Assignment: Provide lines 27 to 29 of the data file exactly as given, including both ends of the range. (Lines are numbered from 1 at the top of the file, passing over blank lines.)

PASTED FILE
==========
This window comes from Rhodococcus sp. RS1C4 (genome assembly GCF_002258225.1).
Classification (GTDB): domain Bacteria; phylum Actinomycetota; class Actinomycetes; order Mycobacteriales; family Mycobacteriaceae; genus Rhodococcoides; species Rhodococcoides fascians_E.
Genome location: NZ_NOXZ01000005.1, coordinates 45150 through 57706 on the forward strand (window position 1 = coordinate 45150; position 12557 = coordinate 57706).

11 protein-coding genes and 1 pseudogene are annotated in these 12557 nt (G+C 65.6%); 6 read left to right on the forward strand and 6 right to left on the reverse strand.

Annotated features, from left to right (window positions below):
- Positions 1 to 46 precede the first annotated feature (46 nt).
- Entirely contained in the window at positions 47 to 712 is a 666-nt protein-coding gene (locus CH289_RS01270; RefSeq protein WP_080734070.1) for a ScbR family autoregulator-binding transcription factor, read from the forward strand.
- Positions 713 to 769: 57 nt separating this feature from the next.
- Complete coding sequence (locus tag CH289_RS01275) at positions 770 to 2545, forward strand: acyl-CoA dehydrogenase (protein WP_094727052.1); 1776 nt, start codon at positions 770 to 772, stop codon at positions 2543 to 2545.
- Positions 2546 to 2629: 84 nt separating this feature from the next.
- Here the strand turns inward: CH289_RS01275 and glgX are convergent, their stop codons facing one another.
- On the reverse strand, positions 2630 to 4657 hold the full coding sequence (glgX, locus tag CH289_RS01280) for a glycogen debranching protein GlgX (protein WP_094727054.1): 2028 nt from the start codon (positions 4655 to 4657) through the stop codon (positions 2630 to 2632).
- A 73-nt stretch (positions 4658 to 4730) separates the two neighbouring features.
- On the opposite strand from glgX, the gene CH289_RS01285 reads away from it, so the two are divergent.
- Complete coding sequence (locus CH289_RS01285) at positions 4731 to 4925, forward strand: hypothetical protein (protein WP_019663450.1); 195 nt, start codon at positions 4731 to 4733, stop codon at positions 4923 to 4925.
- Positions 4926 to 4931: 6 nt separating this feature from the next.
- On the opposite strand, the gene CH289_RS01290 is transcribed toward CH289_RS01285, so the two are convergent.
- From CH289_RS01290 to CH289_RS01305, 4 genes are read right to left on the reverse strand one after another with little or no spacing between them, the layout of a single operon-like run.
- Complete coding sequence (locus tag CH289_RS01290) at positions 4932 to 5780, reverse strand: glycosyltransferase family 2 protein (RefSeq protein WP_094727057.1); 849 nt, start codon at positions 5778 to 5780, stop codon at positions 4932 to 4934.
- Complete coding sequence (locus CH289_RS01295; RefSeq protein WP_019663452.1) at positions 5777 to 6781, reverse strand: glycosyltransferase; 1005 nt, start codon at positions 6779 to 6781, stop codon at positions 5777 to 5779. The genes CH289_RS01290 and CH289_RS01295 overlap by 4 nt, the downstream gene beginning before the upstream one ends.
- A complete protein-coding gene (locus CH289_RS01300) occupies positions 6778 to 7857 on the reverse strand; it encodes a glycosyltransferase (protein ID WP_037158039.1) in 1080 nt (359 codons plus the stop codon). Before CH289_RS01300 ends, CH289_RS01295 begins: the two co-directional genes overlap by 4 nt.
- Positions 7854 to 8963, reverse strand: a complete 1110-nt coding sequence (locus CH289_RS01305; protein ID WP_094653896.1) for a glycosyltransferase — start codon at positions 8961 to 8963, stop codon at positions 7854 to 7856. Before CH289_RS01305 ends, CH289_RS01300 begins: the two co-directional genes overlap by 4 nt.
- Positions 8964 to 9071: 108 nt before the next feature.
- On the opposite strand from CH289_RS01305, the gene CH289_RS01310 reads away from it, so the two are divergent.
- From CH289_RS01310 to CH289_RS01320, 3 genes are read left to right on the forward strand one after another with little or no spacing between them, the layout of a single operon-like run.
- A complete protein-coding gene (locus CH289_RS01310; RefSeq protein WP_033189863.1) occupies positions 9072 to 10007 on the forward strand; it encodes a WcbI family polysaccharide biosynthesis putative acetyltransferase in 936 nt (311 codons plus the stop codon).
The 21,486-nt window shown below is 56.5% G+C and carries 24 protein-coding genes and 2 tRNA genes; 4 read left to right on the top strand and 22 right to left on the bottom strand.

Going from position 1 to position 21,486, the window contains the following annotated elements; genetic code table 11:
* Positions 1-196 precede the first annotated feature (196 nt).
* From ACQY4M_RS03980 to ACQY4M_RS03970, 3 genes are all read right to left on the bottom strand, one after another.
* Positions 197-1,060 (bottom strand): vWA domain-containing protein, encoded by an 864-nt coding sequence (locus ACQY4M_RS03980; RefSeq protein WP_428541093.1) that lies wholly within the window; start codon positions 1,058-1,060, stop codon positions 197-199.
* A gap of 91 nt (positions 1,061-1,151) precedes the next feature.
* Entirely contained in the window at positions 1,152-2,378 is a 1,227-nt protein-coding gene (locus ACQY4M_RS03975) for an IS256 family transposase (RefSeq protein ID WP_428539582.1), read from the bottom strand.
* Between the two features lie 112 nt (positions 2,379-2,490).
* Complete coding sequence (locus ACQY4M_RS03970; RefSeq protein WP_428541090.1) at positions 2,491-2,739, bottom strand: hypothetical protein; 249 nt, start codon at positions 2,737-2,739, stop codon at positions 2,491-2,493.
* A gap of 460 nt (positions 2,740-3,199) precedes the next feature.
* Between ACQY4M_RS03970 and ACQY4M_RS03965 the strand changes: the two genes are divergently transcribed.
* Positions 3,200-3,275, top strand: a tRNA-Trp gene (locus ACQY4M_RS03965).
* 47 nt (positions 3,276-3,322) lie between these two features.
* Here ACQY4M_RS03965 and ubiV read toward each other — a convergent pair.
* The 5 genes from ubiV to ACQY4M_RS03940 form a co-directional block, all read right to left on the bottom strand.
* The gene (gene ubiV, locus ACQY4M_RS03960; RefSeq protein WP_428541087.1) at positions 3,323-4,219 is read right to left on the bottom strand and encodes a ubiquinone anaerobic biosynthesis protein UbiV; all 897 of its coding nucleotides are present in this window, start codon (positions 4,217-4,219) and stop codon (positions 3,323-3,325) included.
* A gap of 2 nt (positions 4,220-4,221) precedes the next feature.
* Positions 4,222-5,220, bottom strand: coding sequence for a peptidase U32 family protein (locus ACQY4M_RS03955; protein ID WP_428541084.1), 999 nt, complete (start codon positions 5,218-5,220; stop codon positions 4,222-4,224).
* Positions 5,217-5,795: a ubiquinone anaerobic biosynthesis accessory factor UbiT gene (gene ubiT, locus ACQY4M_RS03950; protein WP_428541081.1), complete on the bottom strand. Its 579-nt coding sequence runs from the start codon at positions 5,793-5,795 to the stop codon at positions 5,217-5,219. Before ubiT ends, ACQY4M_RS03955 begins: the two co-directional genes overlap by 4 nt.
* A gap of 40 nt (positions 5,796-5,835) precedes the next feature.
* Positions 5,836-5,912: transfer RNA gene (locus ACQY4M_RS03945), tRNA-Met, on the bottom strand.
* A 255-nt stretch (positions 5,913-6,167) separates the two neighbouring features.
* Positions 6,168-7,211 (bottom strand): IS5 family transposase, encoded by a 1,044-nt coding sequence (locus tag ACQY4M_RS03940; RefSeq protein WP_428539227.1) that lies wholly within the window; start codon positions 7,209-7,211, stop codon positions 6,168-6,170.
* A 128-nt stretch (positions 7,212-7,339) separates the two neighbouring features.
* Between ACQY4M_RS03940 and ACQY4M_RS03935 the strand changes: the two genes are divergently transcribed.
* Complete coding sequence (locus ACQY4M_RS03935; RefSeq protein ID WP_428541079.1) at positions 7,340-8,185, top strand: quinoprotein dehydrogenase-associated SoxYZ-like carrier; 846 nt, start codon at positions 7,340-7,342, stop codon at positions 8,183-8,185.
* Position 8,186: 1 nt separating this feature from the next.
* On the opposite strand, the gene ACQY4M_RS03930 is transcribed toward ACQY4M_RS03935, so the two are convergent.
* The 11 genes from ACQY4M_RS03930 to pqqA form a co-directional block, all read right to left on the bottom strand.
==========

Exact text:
The 21,486-nt window shown below is 56.5% G+C and carries 24 protein-coding genes and 2 tRNA genes; 4 read left to right on the top strand and 22 right to left on the bottom strand.

Going from position 1 to position 21,486, the window contains the following annotated elements; genetic code table 11:
* Positions 1-196 precede the first annotated feature (196 nt).